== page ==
We recently kicked off a survey to get feedback from you folks about what we are doing well and what you would like to see us improve. We also asked for some demographic and behavioral data to satisfy our corporate sponsor overlords. With typical PEL Citizen and Fan aplomb you responded in numbers to our request. I’d like to share Continue Reading …
Want to keep up with the reading? Go check out the new page: www.partiallyexaminedlife.com/upcoming, which now and for the foreseeable future will list the readings for future episodes as soon as we’ve got them finalized.
It’s February! Time to check out the Citizens’ Forum and Not School proposals.
Happy New Year! Nathan Hanks brings us up to date on January’s Not School offerings for PEL Citizens. And if you’re not a Citizen yet, what better way to start the year than by making a commitment to your intellectual health?
Avis! The 2016 PEL wall calendar is for sale here. This is no mere concept, rather it is a physical object like your body on which you can inscribe words, images and – if you are creative – power relations. I myself used our galley proof as a canvas for a History of My Sexuality. It was just the right size… This year Continue Reading …
Nathan Gilmour (Christian Humanist podcast) and Rob Dyer (God Complex Radio) joined Mark and Wes for a wide-ranging discussion on the reasonableness of religious belief, covering short articles by Alvin Plantinga, Antony Flew, Richard Swinburne, and others.
A 17-song album featuring the best tracks composed for the end of the podcast is now available as super cheap mp3s or as a gift-optimal CD. Newly mastered, shinier than you remember, better with repeated listens!
Hey, our podcast episodes have now been downloaded over 11,000,000 times, which is crazy. Thank you on Thanksgiving! Here are some semi-speculative, vague announcements re: how things are going and what’s ahead.
We were rejoined by Matt Teichman to continue our Kripke thread, discussing primarily Putnam’s essay “The Meaning of Meaning” (1971) about water here vs. water on “Twin Earth” where that stuff that runs in rivers and streams has a different chemical composition. Putnam puts forth a positive theory of meaning that involves holding a stereotype of a term (e.g., that water is wet) but also where your meaning is determined by extension, i.e., what your term in the real world actually refers to, so that we and the Twin Earthers mean something different even though we seem to have the same psychological state when talking about water.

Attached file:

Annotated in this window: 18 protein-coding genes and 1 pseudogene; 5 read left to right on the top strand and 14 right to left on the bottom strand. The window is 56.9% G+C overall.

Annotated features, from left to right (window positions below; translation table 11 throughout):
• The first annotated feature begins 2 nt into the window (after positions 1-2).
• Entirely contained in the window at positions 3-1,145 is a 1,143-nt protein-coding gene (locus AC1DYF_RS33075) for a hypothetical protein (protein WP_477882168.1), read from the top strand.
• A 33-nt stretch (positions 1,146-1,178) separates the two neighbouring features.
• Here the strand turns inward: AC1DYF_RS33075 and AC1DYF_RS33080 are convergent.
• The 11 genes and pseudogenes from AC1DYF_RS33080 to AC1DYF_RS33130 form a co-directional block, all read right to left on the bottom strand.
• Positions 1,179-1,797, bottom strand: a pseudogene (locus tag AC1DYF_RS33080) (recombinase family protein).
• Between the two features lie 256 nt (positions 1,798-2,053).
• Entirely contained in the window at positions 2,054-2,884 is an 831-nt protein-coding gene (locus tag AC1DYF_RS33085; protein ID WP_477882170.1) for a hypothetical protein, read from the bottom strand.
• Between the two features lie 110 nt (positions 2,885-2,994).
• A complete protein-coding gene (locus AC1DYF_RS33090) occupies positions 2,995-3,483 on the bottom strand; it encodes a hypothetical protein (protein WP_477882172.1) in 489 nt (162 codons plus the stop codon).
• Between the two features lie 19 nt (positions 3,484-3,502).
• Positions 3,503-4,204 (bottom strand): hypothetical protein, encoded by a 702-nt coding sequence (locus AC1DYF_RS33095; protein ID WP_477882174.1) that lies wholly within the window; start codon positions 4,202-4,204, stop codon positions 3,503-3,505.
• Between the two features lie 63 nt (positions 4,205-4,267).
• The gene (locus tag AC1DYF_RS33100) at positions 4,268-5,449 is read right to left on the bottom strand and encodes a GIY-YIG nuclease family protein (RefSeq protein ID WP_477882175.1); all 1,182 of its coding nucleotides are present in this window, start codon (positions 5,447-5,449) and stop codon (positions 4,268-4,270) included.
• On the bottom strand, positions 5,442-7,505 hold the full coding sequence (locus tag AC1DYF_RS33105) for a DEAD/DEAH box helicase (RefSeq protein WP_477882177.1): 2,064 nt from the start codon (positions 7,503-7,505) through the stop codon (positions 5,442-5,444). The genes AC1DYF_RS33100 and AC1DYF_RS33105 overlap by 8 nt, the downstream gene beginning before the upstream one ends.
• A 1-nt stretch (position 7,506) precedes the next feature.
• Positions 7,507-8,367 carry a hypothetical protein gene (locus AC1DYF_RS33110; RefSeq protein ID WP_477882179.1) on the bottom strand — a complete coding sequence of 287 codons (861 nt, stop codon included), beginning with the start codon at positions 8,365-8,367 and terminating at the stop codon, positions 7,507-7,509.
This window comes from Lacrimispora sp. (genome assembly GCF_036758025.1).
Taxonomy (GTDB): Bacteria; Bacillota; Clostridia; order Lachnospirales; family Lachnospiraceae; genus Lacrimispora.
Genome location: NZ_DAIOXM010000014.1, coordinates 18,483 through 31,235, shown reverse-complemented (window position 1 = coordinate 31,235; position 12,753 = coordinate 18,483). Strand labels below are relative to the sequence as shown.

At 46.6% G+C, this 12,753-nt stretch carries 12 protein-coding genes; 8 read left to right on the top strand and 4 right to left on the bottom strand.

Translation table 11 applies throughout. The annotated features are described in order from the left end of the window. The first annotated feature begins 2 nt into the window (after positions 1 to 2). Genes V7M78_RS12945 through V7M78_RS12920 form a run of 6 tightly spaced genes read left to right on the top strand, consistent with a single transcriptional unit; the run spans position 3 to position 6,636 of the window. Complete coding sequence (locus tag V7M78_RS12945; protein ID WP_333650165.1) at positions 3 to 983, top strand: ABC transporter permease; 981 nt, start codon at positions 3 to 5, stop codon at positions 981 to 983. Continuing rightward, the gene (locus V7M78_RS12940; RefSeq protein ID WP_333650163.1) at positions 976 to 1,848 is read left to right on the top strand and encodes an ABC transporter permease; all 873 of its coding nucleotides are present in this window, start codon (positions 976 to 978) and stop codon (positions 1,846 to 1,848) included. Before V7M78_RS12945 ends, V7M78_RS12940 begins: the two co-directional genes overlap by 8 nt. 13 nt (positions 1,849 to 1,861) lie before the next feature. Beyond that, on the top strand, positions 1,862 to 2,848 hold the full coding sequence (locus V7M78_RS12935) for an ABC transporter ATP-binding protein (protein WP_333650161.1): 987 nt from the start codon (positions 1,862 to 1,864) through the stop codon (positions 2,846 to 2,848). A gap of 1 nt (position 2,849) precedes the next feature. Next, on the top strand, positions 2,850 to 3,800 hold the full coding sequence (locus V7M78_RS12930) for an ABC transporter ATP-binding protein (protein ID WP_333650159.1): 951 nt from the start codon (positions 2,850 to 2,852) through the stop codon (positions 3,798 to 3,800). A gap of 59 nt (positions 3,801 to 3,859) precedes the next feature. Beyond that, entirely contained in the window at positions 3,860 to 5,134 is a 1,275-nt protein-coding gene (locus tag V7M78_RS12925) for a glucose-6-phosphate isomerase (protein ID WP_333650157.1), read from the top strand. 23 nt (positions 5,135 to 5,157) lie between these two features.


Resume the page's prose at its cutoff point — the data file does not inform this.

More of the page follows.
We discussed “Experience and Nature” (1925) about how philosophy tends to illicitly separate experience from nature, mind from the world, claiming that the world of appearance is somehow divorced from underlying reality. No, Dewey counters: what we start with is concrete, gross experience, which is not experience of “sense data” or any other theoretical entity, but which is experience of tables, people, feelings, values, etc.
Hey, folks. I don’t talk much about my involvement in local organizations here in Austin because our audience is global and everyone has issues, causes, and groups they support in their own communities. I want to make a personal appeal today, however, for your help with The African Leadership Bridge (ALB) on whose Advisory Board I sit.
We were rejoined by Elucidations’ Matt Teichman to talk about one of the most readable yet still very weird texts in the canon of analytic philosophy, Saul Kripke’s Naming and Necessity (1980), about what makes a name actually refer to some particular person (Kripke says it’s NOT because the name implies a description that you then have in your head that makes it refer), how this works for general terms (does “human” refer likewise because of some definition we have in mind?), and what implications this has for science. Really! There are some!
On 9/26, 6:30 Eastern, tune in to watch us discuss Hannah Arendt’s The Human Condition, Parts 1 and 2, about what we need out of public and private realms to be fully human, free individuals and not pawns of society.
We read Epictetus’s Manual aka the Enchiridion with guest Alex Fossella. Can people really control their emotions? Should they?
We were joined by econ grad student Seth Benzell to discuss “The Use of Knowledge in Society” by F.A. Hayek and On Ethics and Economics by Amartya Sen. What’s wrong with central economic planning? Need economics assume that we’re all predictably selfish?
Go listen to Seth Benzell’s introduction for a straight-up summary of the two essays and how they relate.
The winners of the drawing announced during our Eva Brann episode to win her book are Harry Todd, Mel Gonzaelez, Jason Wallace, Kurt Thomas, and Jeff Korentayer. Thanks to all of you for being PEL Citizens! All listeners can still pick up Eva’s book or anything else from Paul Dry Books for a nice discount.
We held two discussions (four weeks of releases!) on the Monster of the Middle Ages’s tussling with his own frailty and willfulness, memory and time, all written in the course of inventing the autobiography and hermeneutics to boot!
Eva Brann (from our Heraclitus episode) returns to talk with us about her 2014 book, Un-Willing: An Inquiry into the Rise of Will’s Power and an Attempt to Undo It, which gives an intellectual history of the notion of will and diagnoses a the current pernicious effect of the concept in our philosophy and culture.
We discussed Friedrich Nietzsche’s first book, “The Birth of Tragedy,” about how different psycho-social strategies for dealing with the harshness of existence feed into art. This will be released in three parts on Mondays starting on 7/6, with the Aftershow on 7/26.